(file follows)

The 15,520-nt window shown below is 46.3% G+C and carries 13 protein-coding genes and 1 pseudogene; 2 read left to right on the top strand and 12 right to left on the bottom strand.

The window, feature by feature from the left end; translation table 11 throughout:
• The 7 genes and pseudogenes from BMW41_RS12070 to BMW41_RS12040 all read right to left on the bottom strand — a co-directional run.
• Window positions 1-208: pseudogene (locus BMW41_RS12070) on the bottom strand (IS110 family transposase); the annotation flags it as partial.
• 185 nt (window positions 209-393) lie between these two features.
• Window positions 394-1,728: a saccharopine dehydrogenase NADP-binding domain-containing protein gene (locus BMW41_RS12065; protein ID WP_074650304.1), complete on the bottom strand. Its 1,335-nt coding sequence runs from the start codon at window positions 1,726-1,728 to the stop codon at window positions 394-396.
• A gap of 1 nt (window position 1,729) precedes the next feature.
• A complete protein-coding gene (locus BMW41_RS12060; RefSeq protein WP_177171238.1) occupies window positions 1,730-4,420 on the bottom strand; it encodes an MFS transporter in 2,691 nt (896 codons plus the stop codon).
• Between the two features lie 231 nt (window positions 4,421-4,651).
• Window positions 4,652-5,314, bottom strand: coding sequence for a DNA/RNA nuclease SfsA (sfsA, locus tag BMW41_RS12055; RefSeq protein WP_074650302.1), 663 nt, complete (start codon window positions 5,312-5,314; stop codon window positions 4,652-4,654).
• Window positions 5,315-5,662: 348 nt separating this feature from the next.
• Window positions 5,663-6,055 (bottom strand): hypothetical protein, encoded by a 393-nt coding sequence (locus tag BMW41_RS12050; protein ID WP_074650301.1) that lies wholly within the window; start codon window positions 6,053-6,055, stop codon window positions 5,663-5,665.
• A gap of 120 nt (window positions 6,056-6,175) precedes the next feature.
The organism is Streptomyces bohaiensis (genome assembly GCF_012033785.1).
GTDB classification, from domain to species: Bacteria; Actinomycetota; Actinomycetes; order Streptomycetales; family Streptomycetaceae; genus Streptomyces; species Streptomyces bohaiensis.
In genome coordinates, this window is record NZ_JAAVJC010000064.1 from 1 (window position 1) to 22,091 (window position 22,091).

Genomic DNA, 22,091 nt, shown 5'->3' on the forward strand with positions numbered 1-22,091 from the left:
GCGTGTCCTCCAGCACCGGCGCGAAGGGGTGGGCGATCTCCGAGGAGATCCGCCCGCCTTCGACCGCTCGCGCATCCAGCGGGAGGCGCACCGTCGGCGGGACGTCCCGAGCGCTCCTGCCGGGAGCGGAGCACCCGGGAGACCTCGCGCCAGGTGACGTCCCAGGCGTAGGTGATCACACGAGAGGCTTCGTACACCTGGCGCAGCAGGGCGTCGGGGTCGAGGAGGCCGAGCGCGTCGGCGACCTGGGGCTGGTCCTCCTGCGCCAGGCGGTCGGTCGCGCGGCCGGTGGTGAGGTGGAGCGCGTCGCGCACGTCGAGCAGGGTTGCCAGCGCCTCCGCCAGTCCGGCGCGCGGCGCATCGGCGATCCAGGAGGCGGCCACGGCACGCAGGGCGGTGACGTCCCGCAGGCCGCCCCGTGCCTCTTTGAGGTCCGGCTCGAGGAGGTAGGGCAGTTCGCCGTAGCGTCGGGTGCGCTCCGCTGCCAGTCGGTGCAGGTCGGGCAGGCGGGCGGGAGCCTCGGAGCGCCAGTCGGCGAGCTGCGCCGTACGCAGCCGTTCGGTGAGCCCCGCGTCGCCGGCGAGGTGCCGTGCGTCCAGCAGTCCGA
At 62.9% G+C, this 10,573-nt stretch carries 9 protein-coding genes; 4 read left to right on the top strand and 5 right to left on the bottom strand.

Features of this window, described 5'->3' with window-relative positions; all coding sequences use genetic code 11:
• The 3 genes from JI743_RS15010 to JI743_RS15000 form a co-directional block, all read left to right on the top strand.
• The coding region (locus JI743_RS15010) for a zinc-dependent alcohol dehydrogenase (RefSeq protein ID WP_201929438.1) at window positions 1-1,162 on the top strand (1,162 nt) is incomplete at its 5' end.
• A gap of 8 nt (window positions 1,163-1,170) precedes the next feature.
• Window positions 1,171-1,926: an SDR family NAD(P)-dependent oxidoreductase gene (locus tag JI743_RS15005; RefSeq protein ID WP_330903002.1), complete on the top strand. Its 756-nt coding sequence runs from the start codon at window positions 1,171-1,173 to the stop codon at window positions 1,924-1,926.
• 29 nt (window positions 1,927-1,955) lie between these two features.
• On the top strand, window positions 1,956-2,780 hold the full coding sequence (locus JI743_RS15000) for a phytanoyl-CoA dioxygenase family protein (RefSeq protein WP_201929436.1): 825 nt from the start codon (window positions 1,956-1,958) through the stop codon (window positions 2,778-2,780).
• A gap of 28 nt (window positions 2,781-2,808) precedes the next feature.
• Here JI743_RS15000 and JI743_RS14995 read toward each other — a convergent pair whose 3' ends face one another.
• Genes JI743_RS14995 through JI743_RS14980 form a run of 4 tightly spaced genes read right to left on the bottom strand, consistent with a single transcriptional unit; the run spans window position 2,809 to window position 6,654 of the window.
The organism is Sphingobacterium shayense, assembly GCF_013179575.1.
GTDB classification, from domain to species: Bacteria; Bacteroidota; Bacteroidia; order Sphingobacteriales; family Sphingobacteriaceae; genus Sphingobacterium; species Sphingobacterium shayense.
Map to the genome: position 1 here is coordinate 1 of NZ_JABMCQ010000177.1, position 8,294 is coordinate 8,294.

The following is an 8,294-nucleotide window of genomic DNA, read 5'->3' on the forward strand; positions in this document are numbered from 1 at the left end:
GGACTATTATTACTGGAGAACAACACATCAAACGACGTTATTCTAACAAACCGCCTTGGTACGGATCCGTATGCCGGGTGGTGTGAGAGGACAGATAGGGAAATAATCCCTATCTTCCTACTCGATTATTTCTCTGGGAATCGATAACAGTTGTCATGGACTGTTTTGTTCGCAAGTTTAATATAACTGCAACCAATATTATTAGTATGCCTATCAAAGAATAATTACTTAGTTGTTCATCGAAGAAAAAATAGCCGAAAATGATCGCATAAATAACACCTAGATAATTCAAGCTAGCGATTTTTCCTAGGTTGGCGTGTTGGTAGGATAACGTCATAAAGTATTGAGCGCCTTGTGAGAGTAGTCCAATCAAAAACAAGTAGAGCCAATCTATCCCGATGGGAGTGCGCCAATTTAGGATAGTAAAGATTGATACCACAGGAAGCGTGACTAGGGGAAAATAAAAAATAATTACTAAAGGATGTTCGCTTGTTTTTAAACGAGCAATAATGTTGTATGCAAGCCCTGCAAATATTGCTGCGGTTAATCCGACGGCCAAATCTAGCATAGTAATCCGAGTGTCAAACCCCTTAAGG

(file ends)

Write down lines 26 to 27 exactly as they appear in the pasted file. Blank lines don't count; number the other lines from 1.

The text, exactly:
• On the top strand, window positions 1,956-2,780 hold the full coding sequence (locus JI743_RS15000) for a phytanoyl-CoA dioxygenase family protein (RefSeq protein WP_201929436.1): 825 nt from the start codon (window positions 1,956-1,958) through the stop codon (window positions 2,778-2,780).
• A gap of 28 nt (window positions 2,781-2,808) precedes the next feature.